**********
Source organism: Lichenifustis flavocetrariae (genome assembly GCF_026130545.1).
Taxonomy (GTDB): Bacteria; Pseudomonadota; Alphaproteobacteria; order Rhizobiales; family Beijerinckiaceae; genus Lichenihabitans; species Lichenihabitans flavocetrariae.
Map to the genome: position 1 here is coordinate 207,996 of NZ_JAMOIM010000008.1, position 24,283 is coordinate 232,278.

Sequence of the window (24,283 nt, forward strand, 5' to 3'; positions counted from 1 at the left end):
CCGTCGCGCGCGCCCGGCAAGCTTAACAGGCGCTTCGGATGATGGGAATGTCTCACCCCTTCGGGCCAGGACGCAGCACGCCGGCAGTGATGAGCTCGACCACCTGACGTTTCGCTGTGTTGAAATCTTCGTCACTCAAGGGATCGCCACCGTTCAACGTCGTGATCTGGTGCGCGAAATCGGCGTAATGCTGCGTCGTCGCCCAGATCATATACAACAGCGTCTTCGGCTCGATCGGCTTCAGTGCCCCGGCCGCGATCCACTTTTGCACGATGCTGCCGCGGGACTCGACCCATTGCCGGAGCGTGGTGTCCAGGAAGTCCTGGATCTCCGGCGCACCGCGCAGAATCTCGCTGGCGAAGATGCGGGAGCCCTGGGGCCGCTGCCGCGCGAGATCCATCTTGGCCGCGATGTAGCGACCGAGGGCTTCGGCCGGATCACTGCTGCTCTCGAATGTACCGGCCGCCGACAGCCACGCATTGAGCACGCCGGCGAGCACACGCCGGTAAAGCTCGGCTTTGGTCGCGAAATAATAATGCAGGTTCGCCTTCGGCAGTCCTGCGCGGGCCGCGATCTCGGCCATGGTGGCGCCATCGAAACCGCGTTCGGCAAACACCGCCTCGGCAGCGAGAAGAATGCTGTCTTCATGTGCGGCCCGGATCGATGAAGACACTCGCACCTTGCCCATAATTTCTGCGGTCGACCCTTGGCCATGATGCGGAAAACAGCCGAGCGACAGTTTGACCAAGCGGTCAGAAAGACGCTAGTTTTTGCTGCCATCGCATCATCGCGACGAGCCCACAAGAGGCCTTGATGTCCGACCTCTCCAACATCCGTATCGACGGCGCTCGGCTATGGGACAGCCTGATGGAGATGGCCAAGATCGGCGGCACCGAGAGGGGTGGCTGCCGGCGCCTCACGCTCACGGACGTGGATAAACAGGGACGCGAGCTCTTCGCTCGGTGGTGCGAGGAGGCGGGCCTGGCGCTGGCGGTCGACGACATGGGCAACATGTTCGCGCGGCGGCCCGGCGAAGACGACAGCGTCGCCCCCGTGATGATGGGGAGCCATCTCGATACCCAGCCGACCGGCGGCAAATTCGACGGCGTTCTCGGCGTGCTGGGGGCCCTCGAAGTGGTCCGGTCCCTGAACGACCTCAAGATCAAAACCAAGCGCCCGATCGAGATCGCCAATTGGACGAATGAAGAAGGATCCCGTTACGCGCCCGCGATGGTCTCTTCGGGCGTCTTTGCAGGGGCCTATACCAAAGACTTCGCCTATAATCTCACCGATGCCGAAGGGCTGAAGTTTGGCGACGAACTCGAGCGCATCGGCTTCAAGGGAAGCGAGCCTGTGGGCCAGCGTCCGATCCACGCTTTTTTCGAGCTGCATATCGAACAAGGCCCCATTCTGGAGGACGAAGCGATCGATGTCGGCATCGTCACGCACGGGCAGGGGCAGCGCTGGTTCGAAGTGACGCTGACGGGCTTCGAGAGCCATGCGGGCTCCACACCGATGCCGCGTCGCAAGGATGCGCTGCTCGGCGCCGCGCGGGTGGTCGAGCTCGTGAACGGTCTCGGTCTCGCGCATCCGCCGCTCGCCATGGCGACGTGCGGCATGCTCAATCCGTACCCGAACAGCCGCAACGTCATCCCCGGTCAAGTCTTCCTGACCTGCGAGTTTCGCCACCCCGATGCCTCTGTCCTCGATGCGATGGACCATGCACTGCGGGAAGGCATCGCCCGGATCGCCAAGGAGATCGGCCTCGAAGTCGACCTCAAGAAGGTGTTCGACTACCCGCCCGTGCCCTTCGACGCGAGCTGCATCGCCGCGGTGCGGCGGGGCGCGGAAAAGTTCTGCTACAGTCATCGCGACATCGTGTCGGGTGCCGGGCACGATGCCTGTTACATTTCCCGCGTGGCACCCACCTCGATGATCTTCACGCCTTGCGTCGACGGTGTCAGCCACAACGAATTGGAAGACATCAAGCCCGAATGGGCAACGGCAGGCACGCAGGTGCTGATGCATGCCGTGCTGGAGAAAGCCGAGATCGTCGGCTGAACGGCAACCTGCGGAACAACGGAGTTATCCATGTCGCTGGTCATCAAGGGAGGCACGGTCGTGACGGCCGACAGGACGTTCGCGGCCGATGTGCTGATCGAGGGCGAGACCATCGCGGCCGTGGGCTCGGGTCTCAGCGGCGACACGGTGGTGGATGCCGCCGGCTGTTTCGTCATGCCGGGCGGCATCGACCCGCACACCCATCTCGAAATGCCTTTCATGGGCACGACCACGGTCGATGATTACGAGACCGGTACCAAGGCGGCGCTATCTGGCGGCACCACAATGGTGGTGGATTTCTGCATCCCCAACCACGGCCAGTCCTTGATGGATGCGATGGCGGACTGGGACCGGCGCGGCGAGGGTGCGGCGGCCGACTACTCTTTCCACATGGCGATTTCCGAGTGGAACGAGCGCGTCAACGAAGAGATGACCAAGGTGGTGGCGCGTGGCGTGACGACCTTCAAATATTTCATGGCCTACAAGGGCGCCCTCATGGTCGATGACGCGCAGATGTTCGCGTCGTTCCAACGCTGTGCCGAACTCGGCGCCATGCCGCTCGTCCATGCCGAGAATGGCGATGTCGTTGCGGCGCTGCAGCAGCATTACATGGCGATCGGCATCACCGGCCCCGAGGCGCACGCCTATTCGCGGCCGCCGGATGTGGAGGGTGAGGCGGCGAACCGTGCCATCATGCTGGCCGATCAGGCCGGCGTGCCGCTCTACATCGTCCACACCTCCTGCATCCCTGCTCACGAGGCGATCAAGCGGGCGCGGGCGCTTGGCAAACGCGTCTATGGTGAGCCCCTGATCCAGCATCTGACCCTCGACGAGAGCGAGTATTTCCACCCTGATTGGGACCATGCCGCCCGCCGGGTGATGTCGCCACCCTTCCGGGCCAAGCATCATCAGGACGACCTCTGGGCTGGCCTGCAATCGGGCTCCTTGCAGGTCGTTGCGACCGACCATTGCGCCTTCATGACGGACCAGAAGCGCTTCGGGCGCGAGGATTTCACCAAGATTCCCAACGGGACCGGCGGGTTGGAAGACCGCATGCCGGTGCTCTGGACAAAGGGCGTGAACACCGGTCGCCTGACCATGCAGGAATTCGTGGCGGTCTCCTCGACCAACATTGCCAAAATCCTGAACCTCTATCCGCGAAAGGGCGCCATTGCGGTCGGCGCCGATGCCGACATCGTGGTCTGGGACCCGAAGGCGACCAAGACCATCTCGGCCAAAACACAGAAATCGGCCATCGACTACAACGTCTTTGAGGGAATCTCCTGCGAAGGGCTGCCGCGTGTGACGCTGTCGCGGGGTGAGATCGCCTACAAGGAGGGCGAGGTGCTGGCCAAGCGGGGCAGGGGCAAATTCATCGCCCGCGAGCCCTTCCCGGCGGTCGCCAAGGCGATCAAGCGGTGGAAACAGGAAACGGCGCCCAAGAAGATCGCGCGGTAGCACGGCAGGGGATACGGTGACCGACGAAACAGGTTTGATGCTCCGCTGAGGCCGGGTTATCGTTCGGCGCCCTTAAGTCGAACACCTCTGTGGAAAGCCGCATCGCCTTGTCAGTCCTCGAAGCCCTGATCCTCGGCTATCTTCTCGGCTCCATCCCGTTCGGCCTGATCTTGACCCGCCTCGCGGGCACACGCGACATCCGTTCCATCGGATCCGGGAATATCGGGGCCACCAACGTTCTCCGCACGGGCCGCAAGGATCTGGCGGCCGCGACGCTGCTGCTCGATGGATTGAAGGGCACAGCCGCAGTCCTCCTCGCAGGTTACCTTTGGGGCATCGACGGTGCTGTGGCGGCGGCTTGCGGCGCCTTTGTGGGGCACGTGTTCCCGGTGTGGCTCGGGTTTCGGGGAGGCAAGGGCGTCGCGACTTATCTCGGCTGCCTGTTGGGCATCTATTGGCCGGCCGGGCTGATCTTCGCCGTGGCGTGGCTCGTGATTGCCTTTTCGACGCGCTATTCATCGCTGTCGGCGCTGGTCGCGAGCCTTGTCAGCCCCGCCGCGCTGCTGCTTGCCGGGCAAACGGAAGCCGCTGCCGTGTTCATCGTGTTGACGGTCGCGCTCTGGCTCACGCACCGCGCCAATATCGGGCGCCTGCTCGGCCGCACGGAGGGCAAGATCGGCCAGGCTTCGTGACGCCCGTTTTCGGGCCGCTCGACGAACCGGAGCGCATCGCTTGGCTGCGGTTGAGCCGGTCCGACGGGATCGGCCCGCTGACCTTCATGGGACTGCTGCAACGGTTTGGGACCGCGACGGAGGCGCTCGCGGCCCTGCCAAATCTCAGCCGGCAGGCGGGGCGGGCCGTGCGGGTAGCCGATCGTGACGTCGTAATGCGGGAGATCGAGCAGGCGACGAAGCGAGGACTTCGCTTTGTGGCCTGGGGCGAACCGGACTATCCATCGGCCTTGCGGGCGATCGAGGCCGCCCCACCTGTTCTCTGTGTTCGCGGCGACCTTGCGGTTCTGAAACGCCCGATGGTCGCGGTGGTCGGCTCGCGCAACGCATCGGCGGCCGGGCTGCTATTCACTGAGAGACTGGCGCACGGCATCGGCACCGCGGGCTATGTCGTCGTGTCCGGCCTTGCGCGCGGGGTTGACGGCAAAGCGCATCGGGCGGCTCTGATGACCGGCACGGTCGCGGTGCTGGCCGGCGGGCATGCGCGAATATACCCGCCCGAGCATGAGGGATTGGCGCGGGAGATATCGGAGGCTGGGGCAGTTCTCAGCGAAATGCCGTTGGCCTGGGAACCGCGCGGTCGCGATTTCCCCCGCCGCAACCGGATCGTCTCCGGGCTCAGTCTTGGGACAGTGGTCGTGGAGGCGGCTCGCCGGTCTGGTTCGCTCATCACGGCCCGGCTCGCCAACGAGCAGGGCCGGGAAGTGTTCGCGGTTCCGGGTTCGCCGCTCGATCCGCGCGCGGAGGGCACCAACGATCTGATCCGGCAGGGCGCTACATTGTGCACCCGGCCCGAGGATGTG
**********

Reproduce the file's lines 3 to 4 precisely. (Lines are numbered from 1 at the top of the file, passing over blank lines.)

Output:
Map to the genome: position 1 here is coordinate 207,996 of NZ_JAMOIM010000008.1, position 24,283 is coordinate 232,278.

Sequence of the window (24,283 nt, forward strand, 5' to 3'; positions counted from 1 at the left end):